In front of what must have been the main pyramid I suddenly feel very lucky. Stretching out before me is what would have been a grand passageway leading to the foot of the pyramid where stairs would have taken you to the very top. I feel lucky because the likes of me would probably not have been allowed to set foot inside this structure 500 years ago – thankfully their are no Huarco guards to keep this commoner out.
As I walk along the imposing hallway I imagine the how the walls would have looked, towering over me all those centuries ago. Were they decorated with shapes? Where they brightly painted as were all adobe structures of that time?
Earlier I had approached the pyramid with the huge square plaza in front of it head on, having already stood in the middle of what was now a ploughed square field with planted crops. This was when I first noticed that all the shrubs that had begun to grow on the slopes of the decayed pyramids had spider webs strung between them with some worrysome looking arachnids on them. I had until that point only been preoccupied with snakes. One hour’s walk back to the Panamerican Highway with a neurotoxin in my bloodstream didn’t sound like fun, so I was being careful to stay out in the open. But here, were I was now, on the other side of the huge complex that you could very easily call a city, something called my attention across the shrubbery.
It was one of the few attempts at grave robbing. A hole had been dug and something large extracted. Nearby were the remains of a huge piece of pottery. It was broken into many pieces, but one section was still well intact. I gathered that the pot must have been at least 80cm tall. Also nearby was another interesting feature – a thick wooden pole poking out of the top of the pyramid. Was this a Guarco wooden post, or something more recent? In other ancient sites on the coast of the same period, such wooden posts on the tops of adobe pyramids meant one thing… seasonal calendars – at least that’s what archaeologists think. In an ancient Andean world where science and religion were so intertwined, it would make sense that this important device would be found here in the culture’s religious centre. These calenders told the people when to dedicate their time to fishing and when to concentrate on farming.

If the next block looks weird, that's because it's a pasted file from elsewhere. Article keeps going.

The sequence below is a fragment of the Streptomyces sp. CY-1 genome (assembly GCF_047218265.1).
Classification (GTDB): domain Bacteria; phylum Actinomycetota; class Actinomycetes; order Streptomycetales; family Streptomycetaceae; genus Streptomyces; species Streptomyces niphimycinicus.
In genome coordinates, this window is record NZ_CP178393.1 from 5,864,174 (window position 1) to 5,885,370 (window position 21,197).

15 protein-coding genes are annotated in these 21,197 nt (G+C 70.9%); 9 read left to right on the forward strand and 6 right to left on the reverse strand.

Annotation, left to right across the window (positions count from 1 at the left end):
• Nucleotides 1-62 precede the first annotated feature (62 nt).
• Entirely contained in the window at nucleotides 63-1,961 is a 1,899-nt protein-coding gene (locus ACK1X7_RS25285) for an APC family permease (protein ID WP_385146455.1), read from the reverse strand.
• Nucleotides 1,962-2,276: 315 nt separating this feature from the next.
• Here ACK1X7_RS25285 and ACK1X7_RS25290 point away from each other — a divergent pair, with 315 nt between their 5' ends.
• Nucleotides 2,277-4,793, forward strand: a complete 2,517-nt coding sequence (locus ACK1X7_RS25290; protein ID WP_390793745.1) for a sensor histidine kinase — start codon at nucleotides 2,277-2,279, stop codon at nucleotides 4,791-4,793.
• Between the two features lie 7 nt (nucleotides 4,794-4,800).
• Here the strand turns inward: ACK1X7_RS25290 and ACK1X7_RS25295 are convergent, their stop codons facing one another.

Walking around a small group of structures, I find myself two metres up from the ground on the north western side of the grand city of Vilcashuasi. As it probably was 500 years ago, the surrounding area is farmland. Untouched by the farmers, dotted here and there, are a few small structures. Pyramidal in shape, they look like miniature versions of the others, these being only 5×5 metres or so. Were these simple shrines and alters?
Heading back, I look behind me one last time. I feel privileged to be among the few who have acknowledged this ancient holy city’s existence, but glad that it hasn’t been completely pillaged by grave robbers. Hopefully it will eventually gain the attention of archaeologists, giving us insight into the customs and beliefs of the people who ruled the Cañete valley. Maybe even one day this place can be returned to its former glory, its shifting sands reset into firm adobe blocks that could last out another 500 years.